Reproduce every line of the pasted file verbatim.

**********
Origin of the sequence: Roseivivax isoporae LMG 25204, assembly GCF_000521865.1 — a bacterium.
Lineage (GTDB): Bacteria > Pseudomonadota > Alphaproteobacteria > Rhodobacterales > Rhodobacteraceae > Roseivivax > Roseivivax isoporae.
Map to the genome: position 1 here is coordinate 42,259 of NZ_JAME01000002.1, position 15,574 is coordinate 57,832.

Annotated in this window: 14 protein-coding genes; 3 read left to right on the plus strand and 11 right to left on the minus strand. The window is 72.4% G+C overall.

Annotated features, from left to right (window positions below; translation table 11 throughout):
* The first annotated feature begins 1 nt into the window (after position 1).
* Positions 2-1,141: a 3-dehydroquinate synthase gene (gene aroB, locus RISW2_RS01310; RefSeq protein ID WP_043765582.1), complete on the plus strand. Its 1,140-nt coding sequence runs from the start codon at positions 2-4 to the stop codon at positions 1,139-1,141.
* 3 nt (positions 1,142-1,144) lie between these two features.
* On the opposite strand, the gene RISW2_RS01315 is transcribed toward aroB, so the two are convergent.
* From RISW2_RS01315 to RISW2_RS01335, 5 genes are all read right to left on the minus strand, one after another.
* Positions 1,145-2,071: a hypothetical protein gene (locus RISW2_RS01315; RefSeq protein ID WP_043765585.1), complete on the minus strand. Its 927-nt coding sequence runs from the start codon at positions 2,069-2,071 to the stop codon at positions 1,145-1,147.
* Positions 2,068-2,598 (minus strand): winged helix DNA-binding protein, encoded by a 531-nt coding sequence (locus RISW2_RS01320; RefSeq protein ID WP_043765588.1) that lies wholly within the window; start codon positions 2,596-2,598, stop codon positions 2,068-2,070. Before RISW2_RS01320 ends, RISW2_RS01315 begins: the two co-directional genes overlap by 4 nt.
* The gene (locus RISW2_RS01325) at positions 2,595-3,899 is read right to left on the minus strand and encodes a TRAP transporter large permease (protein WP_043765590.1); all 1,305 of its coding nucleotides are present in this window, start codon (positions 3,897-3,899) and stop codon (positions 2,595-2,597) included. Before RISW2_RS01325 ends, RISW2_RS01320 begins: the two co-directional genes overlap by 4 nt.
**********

Origin of the sequence: Roseivivax isoporae LMG 25204, assembly GCF_000521865.1 — a bacterium.
Lineage (GTDB): Bacteria > Pseudomonadota > Alphaproteobacteria > Rhodobacterales > Rhodobacteraceae > Roseivivax > Roseivivax isoporae.
Map to the genome: position 1 here is coordinate 42,259 of NZ_JAME01000002.1, position 15,574 is coordinate 57,832.

Annotated in this window: 14 protein-coding genes; 3 read left to right on the plus strand and 11 right to left on the minus strand. The window is 72.4% G+C overall.

Annotated features, from left to right (window positions below; translation table 11 throughout):
* The first annotated feature begins 1 nt into the window (after position 1).
* Positions 2-1,141: a 3-dehydroquinate synthase gene (gene aroB, locus RISW2_RS01310; RefSeq protein ID WP_043765582.1), complete on the plus strand. Its 1,140-nt coding sequence runs from the start codon at positions 2-4 to the stop codon at positions 1,139-1,141.
* 3 nt (positions 1,142-1,144) lie between these two features.
* On the opposite strand, the gene RISW2_RS01315 is transcribed toward aroB, so the two are convergent.
* From RISW2_RS01315 to RISW2_RS01335, 5 genes are all read right to left on the minus strand, one after another.
* Positions 1,145-2,071: a hypothetical protein gene (locus RISW2_RS01315; RefSeq protein ID WP_043765585.1), complete on the minus strand. Its 927-nt coding sequence runs from the start codon at positions 2,069-2,071 to the stop codon at positions 1,145-1,147.
* Positions 2,068-2,598 (minus strand): winged helix DNA-binding protein, encoded by a 531-nt coding sequence (locus RISW2_RS01320; RefSeq protein ID WP_043765588.1) that lies wholly within the window; start codon positions 2,596-2,598, stop codon positions 2,068-2,070. Before RISW2_RS01320 ends, RISW2_RS01315 begins: the two co-directional genes overlap by 4 nt.
* The gene (locus RISW2_RS01325) at positions 2,595-3,899 is read right to left on the minus strand and encodes a TRAP transporter large permease (protein WP_043765590.1); all 1,305 of its coding nucleotides are present in this window, start codon (positions 3,897-3,899) and stop codon (positions 2,595-2,597) included. Before RISW2_RS01325 ends, RISW2_RS01320 begins: the two co-directional genes overlap by 4 nt.